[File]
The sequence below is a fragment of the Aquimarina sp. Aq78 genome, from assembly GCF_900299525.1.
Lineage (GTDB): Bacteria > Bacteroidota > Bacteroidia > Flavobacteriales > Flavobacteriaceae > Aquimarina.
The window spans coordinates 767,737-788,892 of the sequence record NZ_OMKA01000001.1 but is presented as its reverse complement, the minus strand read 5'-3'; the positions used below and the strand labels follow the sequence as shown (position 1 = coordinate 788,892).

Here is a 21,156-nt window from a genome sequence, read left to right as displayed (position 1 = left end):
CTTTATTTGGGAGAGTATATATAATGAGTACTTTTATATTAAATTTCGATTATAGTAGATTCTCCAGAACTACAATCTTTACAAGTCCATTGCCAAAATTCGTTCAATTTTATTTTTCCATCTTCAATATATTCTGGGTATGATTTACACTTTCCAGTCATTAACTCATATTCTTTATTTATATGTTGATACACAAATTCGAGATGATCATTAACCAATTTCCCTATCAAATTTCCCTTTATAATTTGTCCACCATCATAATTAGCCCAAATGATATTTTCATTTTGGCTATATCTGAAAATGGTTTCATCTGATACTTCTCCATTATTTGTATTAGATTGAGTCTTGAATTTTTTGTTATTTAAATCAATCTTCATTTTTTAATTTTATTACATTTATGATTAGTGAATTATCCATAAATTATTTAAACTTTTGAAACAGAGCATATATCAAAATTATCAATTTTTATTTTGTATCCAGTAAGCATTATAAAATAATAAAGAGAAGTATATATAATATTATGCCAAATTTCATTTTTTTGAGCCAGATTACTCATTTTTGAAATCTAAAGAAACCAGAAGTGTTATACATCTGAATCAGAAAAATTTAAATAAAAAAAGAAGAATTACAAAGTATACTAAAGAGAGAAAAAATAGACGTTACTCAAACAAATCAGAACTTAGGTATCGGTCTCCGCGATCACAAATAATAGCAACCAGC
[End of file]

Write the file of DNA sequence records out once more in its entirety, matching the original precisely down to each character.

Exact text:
The sequence below is a fragment of the Aquimarina sp. Aq78 genome, from assembly GCF_900299525.1.
Lineage (GTDB): Bacteria > Bacteroidota > Bacteroidia > Flavobacteriales > Flavobacteriaceae > Aquimarina.
The window spans coordinates 767,737-788,892 of the sequence record NZ_OMKA01000001.1 but is presented as its reverse complement, the minus strand read 5'-3'; the positions used below and the strand labels follow the sequence as shown (position 1 = coordinate 788,892).

Here is a 21,156-nt window from a genome sequence, read left to right as displayed (position 1 = left end):
CTTTATTTGGGAGAGTATATATAATGAGTACTTTTATATTAAATTTCGATTATAGTAGATTCTCCAGAACTACAATCTTTACAAGTCCATTGCCAAAATTCGTTCAATTTTATTTTTCCATCTTCAATATATTCTGGGTATGATTTACACTTTCCAGTCATTAACTCATATTCTTTATTTATATGTTGATACACAAATTCGAGATGATCATTAACCAATTTCCCTATCAAATTTCCCTTTATAATTTGTCCACCATCATAATTAGCCCAAATGATATTTTCATTTTGGCTATATCTGAAAATGGTTTCATCTGATACTTCTCCATTATTTGTATTAGATTGAGTCTTGAATTTTTTGTTATTTAAATCAATCTTCATTTTTTAATTTTATTACATTTATGATTAGTGAATTATCCATAAATTATTTAAACTTTTGAAACAGAGCATATATCAAAATTATCAATTTTTATTTTGTATCCAGTAAGCATTATAAAATAATAAAGAGAAGTATATATAATATTATGCCAAATTTCATTTTTTTGAGCCAGATTACTCATTTTTGAAATCTAAAGAAACCAGAAGTGTTATACATCTGAATCAGAAAAATTTAAATAAAAAAAGAAGAATTACAAAGTATACTAAAGAGAGAAAAAATAGACGTTACTCAAACAAATCAGAACTTAGGTATCGGTCTCCGCGATCACAAATAATAGCAACCAGC